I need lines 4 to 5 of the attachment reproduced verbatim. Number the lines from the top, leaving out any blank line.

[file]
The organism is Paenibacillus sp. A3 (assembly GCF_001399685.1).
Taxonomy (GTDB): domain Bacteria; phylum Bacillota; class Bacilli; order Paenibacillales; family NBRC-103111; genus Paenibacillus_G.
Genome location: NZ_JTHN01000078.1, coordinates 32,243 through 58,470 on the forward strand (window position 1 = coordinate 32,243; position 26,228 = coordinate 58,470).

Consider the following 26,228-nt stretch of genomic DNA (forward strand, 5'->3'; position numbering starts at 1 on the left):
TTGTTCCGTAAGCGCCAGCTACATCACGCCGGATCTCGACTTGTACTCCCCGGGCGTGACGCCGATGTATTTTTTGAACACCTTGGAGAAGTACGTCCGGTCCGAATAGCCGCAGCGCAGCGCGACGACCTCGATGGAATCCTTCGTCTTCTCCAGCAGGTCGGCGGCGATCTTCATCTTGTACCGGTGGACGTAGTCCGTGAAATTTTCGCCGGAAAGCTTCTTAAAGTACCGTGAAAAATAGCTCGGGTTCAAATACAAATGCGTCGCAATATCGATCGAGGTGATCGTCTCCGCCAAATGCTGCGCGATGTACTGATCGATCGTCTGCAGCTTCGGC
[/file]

Consider the following 26,228-nt stretch of genomic DNA (forward strand, 5'->3'; position numbering starts at 1 on the left):
TTGTTCCGTAAGCGCCAGCTACATCACGCCGGATCTCGACTTGTACTCCCCGGGCGTGACGCCGATGTATTTTTTGAACACCTTGGAGAAGTACGTCCGGTCCGAATAGCCGCAGCGCAGCGCGACGACCTCGATGGAATCCTTCGTCTTCTCCAGCAGGTCGGCGGCGATCTTCATCTTGTACCGGTGGACGTAGTCCGTGAAATTTTCGCCGGAAAGCTTCTTAAAGTACCGTGAAAAATAGCTCGGGTTCAAATACAAATGCGTCGCAATATCGATCGAGGTGATCGTCTCCGCCAAATGCTGCGCGATGTACTGATCGATCGTCTGCAGCTTCGGC